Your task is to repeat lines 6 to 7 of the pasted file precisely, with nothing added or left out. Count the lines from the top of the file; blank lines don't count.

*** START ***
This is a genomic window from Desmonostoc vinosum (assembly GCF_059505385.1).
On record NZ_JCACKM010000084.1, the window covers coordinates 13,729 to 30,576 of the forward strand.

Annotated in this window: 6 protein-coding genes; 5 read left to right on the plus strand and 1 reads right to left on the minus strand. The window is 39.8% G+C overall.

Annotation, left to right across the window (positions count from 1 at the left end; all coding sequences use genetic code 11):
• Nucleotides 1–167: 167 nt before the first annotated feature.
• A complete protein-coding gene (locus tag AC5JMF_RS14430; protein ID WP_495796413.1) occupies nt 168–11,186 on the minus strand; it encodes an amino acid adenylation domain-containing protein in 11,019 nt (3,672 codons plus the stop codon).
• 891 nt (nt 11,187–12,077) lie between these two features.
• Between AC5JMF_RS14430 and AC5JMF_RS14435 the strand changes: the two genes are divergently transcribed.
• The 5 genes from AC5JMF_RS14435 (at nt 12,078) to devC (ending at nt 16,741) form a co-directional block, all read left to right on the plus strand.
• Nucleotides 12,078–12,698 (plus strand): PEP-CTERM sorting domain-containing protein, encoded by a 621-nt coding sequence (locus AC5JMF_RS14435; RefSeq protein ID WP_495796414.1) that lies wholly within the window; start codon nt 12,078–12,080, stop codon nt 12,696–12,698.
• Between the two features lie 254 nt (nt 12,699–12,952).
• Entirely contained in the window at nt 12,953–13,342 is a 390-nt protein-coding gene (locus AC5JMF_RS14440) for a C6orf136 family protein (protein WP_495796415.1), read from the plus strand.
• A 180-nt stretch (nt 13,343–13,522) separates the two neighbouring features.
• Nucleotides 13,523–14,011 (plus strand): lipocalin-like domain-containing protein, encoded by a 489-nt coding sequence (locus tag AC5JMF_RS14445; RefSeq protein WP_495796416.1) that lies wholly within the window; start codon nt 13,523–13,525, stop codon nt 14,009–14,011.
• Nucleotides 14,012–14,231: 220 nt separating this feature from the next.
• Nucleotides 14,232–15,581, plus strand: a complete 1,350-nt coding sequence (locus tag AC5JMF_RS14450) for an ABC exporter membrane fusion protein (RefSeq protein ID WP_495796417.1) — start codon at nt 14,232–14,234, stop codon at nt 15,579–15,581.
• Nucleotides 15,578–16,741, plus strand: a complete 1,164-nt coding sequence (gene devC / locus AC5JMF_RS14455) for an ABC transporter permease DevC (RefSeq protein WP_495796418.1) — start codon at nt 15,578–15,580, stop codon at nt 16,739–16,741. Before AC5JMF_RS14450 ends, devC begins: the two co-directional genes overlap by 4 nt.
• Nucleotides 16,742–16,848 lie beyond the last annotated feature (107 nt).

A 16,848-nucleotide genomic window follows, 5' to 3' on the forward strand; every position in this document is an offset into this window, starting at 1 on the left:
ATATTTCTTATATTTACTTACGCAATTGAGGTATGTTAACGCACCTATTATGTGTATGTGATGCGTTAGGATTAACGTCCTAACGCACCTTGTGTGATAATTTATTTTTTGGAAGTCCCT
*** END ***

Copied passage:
• A complete protein-coding gene (locus tag AC5JMF_RS14430; protein ID WP_495796413.1) occupies nt 168–11,186 on the minus strand; it encodes an amino acid adenylation domain-containing protein in 11,019 nt (3,672 codons plus the stop codon).
• 891 nt (nt 11,187–12,077) lie between these two features.